A parcel of sixty photographs, compiled by the equerry to the Duke of Windsor, Sir Dudley Forwood, of an unofficial visit of the Duke of Windsor and Wallis Simpson to Nazi Germany in 1937, has recently been auctioned at Duke’s Auctions in Dorchester, Dorset for £6,830.
This time, immediately before the war, was fraught with tension so a visit by a couple so close to the throne of England was unusual to say the least. The Duke had abdicated his crown in 1936 to marry an American divorcee, Wallis Simpson, but as there was no precedent for what role an abdicated king could fulfill, the Duke found himself frustrated and living in exile in France. Royal historian Carolyn Harris described how the Duke was irritated that his wife was treated with disdain by the Royal Family in England and was largely shunned by the British aristocracy.
The Duke was formally invited to visit Germany, and he was very keen for the visit to go ahead, notwithstanding the fact that the British government were not in favour of the trip at all. They preferred the Duke and his wife to maintain a low profile, but the Duke wanted to try and foster peace between Germany and Britain. He was not alone in that wish and some senior members of the British parliament were also keen to pursue any diplomatic measures available to try and ensure peace was maintained. The British government was almost bankrupt after World War I and the Great Depression, so peace made infinite sense to many in the Government.
Peace, and his anticipated role as a negotiator between their two countries, was not the only reason that the Duke was very keen for the visit to go ahead. He also wanted Wallis to experience a State Visit. Naturally, he had family in Germany and he and Wallis were very well received by the German aristocracy. Wallis was treated like a princess and with the distinction that he believed she was due.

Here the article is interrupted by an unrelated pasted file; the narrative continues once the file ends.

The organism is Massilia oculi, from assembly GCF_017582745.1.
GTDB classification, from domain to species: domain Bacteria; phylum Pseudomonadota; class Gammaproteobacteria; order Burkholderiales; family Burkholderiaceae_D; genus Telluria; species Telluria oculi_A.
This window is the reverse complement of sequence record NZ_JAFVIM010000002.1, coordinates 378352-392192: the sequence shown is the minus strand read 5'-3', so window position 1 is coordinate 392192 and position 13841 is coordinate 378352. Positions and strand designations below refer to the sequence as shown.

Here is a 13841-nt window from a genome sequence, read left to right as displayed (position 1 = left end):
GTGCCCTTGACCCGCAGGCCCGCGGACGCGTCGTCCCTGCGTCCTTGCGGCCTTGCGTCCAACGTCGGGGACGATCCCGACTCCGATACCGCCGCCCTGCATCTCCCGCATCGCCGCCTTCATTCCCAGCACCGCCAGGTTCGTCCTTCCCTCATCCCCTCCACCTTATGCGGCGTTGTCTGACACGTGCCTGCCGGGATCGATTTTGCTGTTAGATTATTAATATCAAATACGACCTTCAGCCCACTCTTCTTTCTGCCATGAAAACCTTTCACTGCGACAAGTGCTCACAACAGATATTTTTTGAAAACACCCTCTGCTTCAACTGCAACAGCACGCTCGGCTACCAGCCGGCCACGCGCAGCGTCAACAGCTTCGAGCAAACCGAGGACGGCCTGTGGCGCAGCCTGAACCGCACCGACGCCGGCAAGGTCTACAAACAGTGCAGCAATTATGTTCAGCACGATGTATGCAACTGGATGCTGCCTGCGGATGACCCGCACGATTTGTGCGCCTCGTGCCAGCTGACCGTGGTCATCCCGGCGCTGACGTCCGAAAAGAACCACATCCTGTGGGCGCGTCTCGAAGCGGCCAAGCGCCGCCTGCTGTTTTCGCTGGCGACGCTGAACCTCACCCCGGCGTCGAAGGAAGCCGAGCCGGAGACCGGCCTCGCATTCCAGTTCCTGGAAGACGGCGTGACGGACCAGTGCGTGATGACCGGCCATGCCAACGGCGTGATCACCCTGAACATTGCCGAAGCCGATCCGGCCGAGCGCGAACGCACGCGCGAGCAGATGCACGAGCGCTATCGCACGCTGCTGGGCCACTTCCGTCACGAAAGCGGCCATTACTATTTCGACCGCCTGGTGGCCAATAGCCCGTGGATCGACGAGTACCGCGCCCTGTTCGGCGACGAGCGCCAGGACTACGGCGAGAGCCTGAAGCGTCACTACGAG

In 1939 when war was imminent, the Duke tried again to broker peace. Historians have interpreted the visit as meaning that the Duke had Nazi sympathies, but that was not the case. His visit to Germany was not in support of the Nazi Party and the Duke realised that he had made a diplomatic blunder by undertaking such a high profile visit. Andrew Morton, the royal biographer said, “The duke was not a Nazi, but he was certainly sympathetic… even after the war he thought Hitler was a good fellow and that he’d done a good job in Germany, and he was also anti-Semitic, before, during and after the war.”
Timothy Medhurst, of Duke’s Auctions said in an interview that the images showed the couple, “in a relaxed environment being shown around by Nazis who are clearly proud of their nation. It is a unique piece of history compiled at a time when the Nazi war machine was preparing for European conquest and the systematic slaughter of millions of people.”
Image by By Bundesarchiv, Bild 102-17964 / Pahl, Georg / CC-BY-SA 3.0, CC BY-SA 3.0 de, https://commons.wikimedia.org/w/index.php?curid=5481375